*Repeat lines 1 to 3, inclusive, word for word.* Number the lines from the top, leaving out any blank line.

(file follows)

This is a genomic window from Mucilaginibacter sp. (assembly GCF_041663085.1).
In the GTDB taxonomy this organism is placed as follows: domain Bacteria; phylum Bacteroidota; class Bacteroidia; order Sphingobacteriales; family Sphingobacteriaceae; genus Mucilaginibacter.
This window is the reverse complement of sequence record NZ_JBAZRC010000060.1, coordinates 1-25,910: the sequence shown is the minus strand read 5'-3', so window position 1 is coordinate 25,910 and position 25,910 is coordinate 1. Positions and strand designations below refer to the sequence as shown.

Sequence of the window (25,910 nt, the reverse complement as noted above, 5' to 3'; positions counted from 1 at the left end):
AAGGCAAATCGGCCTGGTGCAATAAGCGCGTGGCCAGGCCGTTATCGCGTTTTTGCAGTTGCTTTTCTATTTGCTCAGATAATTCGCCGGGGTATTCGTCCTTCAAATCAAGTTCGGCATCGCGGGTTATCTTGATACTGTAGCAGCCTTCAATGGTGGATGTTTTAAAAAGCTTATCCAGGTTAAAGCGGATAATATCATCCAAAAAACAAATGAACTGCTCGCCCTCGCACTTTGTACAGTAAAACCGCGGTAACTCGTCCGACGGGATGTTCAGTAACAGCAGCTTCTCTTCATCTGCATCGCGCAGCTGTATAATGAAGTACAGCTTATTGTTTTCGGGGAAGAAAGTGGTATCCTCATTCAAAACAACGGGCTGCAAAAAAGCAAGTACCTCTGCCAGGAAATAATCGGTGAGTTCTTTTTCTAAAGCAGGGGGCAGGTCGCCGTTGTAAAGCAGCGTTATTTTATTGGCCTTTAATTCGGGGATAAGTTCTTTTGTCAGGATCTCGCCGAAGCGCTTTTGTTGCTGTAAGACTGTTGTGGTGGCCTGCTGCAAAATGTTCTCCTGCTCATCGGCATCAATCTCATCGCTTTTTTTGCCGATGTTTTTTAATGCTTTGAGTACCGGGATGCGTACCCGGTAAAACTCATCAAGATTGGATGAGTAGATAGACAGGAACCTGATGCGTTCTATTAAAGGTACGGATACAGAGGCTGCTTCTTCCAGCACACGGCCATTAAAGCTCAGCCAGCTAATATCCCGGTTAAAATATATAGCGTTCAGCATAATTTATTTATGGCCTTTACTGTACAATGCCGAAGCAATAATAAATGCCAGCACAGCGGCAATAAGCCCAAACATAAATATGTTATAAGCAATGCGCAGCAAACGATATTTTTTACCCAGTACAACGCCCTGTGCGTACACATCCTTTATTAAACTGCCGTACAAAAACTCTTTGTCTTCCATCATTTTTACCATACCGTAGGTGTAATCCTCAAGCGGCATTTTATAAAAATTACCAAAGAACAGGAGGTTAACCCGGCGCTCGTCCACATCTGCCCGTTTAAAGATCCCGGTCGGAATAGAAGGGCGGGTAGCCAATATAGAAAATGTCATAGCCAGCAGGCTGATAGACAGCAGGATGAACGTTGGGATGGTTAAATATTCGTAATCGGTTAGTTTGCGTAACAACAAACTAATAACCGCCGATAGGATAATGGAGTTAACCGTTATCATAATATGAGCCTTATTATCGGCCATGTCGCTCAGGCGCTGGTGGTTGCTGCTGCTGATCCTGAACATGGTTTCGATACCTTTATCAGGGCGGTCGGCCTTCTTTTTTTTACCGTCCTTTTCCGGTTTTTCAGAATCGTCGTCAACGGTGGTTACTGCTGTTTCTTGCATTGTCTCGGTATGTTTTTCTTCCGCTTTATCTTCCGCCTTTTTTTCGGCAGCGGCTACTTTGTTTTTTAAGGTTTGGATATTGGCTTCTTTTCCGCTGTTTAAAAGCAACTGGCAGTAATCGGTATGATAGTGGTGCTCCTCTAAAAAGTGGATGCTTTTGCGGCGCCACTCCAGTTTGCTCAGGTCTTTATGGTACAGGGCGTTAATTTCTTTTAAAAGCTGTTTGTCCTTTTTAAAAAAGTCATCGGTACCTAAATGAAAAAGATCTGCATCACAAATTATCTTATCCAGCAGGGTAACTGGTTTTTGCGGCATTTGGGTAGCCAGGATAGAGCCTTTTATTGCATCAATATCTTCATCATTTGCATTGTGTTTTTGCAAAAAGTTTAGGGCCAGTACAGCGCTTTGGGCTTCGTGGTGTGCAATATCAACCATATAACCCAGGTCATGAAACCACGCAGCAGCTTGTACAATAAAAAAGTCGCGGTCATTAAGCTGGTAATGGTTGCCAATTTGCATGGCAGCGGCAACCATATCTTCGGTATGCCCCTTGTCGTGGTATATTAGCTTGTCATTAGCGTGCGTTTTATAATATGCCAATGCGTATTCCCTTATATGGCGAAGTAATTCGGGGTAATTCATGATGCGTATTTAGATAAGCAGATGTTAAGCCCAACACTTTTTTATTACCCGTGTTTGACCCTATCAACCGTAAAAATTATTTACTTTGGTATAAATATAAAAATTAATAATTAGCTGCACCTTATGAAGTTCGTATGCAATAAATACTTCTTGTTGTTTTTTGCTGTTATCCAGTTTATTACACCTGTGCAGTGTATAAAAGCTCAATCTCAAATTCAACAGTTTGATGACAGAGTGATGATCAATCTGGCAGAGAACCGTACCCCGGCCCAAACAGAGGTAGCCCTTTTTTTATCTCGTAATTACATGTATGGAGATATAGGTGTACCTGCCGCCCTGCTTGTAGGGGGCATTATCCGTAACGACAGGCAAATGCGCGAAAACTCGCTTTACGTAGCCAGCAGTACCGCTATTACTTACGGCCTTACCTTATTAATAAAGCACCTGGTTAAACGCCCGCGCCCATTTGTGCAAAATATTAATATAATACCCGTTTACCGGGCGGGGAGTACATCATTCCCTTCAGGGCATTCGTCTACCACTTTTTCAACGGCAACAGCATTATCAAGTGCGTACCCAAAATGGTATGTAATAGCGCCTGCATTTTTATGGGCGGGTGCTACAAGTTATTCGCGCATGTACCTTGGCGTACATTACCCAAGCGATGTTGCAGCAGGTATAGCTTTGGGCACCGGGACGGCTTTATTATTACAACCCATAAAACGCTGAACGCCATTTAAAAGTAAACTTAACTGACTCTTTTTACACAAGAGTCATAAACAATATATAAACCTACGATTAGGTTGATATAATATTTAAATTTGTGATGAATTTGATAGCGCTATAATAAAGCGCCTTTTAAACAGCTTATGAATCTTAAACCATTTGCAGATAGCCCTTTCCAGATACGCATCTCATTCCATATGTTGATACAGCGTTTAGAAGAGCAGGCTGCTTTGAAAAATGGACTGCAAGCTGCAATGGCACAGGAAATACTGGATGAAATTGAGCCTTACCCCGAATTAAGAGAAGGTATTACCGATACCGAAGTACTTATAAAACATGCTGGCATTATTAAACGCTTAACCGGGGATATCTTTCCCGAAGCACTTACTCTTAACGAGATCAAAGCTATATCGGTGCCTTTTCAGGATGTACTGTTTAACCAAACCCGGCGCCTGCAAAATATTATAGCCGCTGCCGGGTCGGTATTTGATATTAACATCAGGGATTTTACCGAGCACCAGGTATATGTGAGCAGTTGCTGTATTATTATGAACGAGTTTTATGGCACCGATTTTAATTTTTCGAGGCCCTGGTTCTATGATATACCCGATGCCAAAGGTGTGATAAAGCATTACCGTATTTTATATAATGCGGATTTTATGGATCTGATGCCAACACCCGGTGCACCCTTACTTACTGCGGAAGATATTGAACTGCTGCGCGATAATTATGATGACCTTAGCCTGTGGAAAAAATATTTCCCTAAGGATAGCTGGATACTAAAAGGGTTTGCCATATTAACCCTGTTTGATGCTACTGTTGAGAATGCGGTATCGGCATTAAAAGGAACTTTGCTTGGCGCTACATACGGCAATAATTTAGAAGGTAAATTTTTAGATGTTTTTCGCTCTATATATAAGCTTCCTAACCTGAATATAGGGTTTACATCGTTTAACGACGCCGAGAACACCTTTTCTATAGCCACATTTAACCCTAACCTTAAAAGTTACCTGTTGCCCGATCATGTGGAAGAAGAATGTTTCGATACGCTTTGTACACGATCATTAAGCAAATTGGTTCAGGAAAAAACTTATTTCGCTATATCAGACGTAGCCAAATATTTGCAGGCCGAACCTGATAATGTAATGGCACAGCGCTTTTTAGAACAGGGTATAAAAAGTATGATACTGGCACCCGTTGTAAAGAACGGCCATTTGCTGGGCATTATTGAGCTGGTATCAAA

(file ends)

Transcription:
This is a genomic window from Mucilaginibacter sp. (assembly GCF_041663085.1).
In the GTDB taxonomy this organism is placed as follows: domain Bacteria; phylum Bacteroidota; class Bacteroidia; order Sphingobacteriales; family Sphingobacteriaceae; genus Mucilaginibacter.
This window is the reverse complement of sequence record NZ_JBAZRC010000060.1, coordinates 1-25,910: the sequence shown is the minus strand read 5'-3', so window position 1 is coordinate 25,910 and position 25,910 is coordinate 1. Positions and strand designations below refer to the sequence as shown.